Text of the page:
The APT group used Brexit-themed bait documents on the same day the UK Prime Minister Theresa May announced the initial BREXIT draft agreement with the European Union (EU).
“As the United Kingdom (UK) Prime Minister Theresa May announced the initial BREXIT draft agreement with the European Union (EU), iDefense analysts identified a new campaign by SNAKEMACKEREL using a BREXIT-themed lure document to deliver the Zekapab (also known as Zebrocy) first-stage malware” reads a report published by Accenture.
The Sofacy APT group has been active since at least 2007 and it has targeted governments, militaries, and security organizations worldwide. The group was involved also in the string of attacks that targeted 2016 Presidential election.
In September 2018, security experts from ESET spotted the first UEFI rootkit of ever, the code tracked as LoJax was used in attacks in the wild.
In November 2018, malware researchers at the Cybaze ZLab- Yoroi team discovered a new variant of the dangerous APT28 Lojax rootkit.
According to Accenture’s iDefense experts, on November 15 Sofacy attackers were using weaponized documents to deliver the Zebrocy backdoor.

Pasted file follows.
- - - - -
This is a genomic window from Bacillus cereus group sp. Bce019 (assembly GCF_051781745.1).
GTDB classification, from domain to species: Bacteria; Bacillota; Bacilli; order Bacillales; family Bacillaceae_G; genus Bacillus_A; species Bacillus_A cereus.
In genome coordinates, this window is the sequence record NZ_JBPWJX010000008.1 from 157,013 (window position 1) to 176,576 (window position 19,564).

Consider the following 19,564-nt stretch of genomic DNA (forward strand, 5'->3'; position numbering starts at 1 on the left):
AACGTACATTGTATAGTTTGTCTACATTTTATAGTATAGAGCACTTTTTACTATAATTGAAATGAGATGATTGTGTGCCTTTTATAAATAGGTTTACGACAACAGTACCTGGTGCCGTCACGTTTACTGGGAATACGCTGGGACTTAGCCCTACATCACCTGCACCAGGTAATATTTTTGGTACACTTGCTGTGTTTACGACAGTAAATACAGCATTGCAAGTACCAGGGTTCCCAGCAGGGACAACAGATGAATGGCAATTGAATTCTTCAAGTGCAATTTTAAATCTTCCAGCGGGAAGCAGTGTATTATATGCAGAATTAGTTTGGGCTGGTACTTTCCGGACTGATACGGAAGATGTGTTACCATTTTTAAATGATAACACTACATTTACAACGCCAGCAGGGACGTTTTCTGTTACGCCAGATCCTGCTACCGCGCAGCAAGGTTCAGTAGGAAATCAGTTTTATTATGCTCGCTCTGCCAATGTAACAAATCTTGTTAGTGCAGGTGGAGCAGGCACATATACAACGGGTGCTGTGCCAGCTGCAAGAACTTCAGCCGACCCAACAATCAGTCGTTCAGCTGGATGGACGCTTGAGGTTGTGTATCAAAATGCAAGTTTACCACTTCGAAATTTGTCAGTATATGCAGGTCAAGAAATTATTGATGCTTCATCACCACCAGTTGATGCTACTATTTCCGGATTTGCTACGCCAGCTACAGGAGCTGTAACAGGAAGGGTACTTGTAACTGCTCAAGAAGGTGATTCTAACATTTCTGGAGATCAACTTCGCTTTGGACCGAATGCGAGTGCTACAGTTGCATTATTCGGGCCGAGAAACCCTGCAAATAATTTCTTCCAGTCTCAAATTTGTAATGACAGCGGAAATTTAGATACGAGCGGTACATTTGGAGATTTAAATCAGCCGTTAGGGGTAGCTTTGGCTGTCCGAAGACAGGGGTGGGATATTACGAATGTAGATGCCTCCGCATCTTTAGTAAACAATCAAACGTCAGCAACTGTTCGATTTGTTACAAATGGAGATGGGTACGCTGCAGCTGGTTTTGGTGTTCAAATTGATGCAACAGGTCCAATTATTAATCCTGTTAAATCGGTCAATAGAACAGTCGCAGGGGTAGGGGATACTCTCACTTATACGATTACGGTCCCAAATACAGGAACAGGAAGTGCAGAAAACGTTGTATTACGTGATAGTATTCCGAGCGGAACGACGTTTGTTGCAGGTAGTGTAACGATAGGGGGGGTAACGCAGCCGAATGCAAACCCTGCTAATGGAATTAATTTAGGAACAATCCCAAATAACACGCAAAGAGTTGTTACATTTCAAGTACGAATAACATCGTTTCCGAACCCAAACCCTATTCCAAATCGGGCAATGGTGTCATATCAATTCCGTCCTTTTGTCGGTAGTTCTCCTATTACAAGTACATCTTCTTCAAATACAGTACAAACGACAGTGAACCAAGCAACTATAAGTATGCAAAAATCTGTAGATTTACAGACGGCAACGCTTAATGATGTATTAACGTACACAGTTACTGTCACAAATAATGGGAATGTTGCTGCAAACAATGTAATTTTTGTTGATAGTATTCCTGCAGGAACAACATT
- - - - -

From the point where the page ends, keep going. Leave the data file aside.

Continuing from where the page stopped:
Threat actors used the BREXIT-themed lure documents to load malicious content from an external source using the settings.xml.rels component embedded within the DOCX file.
The macro component downloaded from the external source includes a function called AutoClose(), as well as two payloads embedded via Base64, encoded strings.
Analyzing an IP address (184.108.40.206) involved in the attack, the experts discovered two different .dotm components, attachedTemplate.dotm and templates.dotm.
Both components contain the same VBA macro code, each containing two different embedded payloads: one is an executable binary file and the other is a .docm file.
“Analysis into the two binaries shows that they are in fact a Delphi (initially UPX
packed) and .NET version of the Zekapab first-stage malware.” continues the report.
The malware collects system information and a list of running processes and sends the data to the command and control (C&C) server that in turn deliver the next stage malware is the system is deemed interesting.
Further information on the attack, including mitigation, are reported in the analysis published by Accenture
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